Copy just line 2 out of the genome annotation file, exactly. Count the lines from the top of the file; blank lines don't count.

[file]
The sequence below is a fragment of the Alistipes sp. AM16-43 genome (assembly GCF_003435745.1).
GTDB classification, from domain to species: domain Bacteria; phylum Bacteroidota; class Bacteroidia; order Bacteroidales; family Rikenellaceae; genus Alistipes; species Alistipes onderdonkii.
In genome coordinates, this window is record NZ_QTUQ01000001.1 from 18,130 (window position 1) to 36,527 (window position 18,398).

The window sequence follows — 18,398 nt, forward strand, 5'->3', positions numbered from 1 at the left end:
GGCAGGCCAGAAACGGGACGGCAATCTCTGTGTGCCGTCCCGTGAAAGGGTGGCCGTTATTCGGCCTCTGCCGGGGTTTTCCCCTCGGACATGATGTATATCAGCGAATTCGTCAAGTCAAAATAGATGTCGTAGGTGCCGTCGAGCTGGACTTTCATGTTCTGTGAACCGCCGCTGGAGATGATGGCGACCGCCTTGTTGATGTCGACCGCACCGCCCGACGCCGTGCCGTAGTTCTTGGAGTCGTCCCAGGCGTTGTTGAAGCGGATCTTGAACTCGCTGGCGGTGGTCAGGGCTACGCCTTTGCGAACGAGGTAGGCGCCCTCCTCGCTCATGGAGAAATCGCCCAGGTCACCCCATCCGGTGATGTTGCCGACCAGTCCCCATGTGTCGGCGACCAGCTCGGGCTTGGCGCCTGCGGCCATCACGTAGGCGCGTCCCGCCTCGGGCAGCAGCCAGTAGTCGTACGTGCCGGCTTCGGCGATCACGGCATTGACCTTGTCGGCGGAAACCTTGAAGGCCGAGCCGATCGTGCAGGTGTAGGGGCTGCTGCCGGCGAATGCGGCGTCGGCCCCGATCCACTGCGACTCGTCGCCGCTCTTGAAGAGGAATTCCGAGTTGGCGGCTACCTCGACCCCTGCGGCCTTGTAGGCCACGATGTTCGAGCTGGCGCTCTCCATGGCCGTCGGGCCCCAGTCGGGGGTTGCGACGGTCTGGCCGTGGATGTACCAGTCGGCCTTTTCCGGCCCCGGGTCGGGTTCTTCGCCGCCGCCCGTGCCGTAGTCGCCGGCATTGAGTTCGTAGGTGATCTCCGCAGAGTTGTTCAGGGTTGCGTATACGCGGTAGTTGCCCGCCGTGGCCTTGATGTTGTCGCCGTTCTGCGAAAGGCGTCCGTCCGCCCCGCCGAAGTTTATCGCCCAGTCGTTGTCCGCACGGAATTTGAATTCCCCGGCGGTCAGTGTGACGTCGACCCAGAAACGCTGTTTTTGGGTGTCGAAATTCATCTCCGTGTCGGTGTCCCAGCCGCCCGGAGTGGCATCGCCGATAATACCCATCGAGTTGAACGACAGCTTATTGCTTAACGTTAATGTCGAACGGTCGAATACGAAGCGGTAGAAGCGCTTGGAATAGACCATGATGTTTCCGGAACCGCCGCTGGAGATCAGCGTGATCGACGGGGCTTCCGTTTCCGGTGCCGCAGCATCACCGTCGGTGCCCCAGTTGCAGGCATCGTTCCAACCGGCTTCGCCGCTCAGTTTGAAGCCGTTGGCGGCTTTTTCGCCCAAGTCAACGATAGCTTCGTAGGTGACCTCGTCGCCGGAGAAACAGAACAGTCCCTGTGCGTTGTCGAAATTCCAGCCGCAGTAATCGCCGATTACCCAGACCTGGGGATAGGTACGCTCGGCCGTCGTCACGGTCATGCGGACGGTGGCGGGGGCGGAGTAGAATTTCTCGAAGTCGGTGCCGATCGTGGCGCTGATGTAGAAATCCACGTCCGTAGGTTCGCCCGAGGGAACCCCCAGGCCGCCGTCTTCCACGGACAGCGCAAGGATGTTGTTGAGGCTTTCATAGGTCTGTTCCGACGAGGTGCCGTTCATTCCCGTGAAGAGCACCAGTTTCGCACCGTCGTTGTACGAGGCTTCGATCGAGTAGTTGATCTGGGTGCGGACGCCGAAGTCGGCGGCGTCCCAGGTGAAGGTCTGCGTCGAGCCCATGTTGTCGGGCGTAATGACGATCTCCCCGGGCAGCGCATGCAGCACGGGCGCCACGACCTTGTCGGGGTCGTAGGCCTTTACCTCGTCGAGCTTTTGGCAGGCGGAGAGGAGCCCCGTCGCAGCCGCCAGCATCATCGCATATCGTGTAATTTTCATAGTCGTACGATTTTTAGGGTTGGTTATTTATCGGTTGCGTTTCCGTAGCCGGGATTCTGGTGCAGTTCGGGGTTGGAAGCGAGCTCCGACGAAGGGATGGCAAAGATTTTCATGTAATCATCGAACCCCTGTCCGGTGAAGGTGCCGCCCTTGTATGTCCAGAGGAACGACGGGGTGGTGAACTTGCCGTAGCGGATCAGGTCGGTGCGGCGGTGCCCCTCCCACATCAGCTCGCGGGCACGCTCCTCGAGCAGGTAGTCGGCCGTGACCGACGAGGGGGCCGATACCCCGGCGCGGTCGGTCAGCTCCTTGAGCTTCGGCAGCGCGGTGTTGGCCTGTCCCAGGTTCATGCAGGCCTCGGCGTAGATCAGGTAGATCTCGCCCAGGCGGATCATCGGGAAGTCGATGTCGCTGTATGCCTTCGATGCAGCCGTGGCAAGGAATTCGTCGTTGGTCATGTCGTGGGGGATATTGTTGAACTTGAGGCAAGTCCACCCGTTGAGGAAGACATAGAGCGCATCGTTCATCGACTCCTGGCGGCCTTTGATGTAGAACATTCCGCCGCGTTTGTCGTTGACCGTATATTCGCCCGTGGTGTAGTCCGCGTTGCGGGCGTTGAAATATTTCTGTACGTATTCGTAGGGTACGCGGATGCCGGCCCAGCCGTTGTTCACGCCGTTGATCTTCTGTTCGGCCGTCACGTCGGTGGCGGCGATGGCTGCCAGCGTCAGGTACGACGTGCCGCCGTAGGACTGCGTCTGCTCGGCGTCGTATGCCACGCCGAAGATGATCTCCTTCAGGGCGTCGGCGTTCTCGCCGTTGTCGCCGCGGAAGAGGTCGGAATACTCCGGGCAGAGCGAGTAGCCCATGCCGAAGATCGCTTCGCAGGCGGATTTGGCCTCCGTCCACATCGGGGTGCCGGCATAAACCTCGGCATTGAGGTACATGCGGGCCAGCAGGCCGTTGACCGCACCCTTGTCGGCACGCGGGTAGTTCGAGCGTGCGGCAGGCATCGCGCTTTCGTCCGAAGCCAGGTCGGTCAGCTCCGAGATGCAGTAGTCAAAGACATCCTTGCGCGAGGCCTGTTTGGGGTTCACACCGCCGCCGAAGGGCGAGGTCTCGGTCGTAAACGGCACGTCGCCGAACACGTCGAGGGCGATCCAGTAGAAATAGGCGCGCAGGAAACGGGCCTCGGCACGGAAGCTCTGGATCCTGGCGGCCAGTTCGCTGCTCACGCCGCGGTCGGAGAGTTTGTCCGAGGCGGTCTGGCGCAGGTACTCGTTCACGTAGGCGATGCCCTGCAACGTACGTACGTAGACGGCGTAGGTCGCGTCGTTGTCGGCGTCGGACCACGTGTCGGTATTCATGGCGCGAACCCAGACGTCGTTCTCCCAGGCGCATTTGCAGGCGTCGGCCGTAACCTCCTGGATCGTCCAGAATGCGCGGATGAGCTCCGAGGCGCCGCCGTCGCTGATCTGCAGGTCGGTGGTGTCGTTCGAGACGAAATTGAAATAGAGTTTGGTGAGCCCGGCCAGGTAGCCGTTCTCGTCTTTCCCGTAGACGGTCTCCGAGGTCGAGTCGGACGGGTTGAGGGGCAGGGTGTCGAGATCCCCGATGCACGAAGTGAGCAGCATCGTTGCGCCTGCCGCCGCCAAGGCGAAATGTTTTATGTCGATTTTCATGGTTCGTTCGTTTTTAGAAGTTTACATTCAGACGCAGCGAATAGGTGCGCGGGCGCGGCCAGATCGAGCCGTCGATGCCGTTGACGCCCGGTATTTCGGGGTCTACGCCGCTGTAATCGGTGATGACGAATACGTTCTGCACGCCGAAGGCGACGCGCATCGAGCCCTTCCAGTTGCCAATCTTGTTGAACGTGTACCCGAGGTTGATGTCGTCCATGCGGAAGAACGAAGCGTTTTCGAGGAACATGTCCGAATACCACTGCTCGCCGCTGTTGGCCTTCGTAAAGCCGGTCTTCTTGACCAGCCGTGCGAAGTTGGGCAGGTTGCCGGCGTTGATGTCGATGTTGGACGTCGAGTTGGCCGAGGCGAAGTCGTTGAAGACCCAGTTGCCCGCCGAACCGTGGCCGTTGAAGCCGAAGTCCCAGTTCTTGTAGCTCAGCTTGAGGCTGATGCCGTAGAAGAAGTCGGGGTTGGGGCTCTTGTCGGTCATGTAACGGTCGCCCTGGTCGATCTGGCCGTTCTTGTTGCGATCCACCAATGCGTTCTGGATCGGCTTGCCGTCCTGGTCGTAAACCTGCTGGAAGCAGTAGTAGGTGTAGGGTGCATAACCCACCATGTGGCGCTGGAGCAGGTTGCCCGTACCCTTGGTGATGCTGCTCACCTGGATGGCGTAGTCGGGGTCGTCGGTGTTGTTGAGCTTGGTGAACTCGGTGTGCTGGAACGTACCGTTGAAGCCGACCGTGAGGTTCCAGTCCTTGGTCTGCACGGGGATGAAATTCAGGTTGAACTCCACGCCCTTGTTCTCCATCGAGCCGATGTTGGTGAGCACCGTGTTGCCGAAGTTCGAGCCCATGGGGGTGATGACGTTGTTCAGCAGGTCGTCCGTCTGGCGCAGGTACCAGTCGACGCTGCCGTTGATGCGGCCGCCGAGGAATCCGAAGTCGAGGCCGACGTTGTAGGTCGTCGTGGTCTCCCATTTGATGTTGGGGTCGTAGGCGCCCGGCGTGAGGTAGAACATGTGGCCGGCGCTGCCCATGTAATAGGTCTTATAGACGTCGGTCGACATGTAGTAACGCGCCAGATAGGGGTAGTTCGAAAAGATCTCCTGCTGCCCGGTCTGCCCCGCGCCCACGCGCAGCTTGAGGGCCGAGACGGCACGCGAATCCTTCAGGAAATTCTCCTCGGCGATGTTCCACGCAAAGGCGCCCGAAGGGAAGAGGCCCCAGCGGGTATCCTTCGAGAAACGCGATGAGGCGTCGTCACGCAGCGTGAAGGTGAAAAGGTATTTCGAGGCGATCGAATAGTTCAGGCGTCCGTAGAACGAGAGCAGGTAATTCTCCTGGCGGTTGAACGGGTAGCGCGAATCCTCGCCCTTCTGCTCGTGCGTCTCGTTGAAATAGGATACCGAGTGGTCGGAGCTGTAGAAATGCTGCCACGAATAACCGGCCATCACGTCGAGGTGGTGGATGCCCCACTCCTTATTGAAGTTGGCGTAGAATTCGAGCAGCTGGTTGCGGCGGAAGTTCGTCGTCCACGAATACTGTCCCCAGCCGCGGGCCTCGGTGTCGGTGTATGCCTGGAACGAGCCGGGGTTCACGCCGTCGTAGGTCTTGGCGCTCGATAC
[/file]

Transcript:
GTDB classification, from domain to species: domain Bacteria; phylum Bacteroidota; class Bacteroidia; order Bacteroidales; family Rikenellaceae; genus Alistipes; species Alistipes onderdonkii.